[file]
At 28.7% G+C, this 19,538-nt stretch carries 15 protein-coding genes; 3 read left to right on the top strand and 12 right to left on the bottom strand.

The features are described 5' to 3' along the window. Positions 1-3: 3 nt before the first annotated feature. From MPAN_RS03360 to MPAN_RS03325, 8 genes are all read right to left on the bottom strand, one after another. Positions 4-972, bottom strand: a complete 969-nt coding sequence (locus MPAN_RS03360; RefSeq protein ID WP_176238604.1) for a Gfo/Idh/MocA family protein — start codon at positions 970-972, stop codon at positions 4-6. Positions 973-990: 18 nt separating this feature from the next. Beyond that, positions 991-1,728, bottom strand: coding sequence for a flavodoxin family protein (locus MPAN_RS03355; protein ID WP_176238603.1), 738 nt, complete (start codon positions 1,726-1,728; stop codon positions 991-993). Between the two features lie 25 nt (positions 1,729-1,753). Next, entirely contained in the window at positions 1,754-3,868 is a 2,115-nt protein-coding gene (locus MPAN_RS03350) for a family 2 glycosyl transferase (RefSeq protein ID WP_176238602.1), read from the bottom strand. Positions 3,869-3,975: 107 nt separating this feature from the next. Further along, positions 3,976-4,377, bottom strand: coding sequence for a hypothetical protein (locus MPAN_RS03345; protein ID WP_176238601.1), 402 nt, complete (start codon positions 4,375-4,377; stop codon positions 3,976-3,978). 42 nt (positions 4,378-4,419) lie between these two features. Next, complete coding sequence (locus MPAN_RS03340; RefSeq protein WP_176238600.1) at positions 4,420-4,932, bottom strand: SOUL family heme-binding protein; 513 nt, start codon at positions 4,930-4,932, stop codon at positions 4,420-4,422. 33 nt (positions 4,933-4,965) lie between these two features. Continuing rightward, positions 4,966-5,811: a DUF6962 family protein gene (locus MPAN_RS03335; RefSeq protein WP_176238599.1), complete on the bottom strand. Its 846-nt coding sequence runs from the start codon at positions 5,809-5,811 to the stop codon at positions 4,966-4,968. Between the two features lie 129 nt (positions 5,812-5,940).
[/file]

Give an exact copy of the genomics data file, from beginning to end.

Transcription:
At 28.7% G+C, this 19,538-nt stretch carries 15 protein-coding genes; 3 read left to right on the top strand and 12 right to left on the bottom strand.

The features are described 5' to 3' along the window. Positions 1-3: 3 nt before the first annotated feature. From MPAN_RS03360 to MPAN_RS03325, 8 genes are all read right to left on the bottom strand, one after another. Positions 4-972, bottom strand: a complete 969-nt coding sequence (locus MPAN_RS03360; RefSeq protein ID WP_176238604.1) for a Gfo/Idh/MocA family protein — start codon at positions 970-972, stop codon at positions 4-6. Positions 973-990: 18 nt separating this feature from the next. Beyond that, positions 991-1,728, bottom strand: coding sequence for a flavodoxin family protein (locus MPAN_RS03355; protein ID WP_176238603.1), 738 nt, complete (start codon positions 1,726-1,728; stop codon positions 991-993). Between the two features lie 25 nt (positions 1,729-1,753). Next, entirely contained in the window at positions 1,754-3,868 is a 2,115-nt protein-coding gene (locus MPAN_RS03350) for a family 2 glycosyl transferase (RefSeq protein ID WP_176238602.1), read from the bottom strand. Positions 3,869-3,975: 107 nt separating this feature from the next. Further along, positions 3,976-4,377, bottom strand: coding sequence for a hypothetical protein (locus MPAN_RS03345; protein ID WP_176238601.1), 402 nt, complete (start codon positions 4,375-4,377; stop codon positions 3,976-3,978). 42 nt (positions 4,378-4,419) lie between these two features. Next, complete coding sequence (locus MPAN_RS03340; RefSeq protein WP_176238600.1) at positions 4,420-4,932, bottom strand: SOUL family heme-binding protein; 513 nt, start codon at positions 4,930-4,932, stop codon at positions 4,420-4,422. 33 nt (positions 4,933-4,965) lie between these two features. Continuing rightward, positions 4,966-5,811: a DUF6962 family protein gene (locus MPAN_RS03335; RefSeq protein WP_176238599.1), complete on the bottom strand. Its 846-nt coding sequence runs from the start codon at positions 5,809-5,811 to the stop codon at positions 4,966-4,968. Between the two features lie 129 nt (positions 5,812-5,940).